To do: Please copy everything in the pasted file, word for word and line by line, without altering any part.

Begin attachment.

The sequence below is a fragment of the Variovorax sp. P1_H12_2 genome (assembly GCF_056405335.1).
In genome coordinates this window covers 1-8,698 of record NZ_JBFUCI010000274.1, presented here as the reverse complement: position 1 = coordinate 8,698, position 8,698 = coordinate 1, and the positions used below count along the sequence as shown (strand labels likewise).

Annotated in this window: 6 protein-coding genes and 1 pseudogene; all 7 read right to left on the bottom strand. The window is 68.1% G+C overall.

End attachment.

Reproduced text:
The sequence below is a fragment of the Variovorax sp. P1_H12_2 genome (assembly GCF_056405335.1).
In genome coordinates this window covers 1-8,698 of record NZ_JBFUCI010000274.1, presented here as the reverse complement: position 1 = coordinate 8,698, position 8,698 = coordinate 1, and the positions used below count along the sequence as shown (strand labels likewise).

Annotated in this window: 6 protein-coding genes and 1 pseudogene; all 7 read right to left on the bottom strand. The window is 68.1% G+C overall.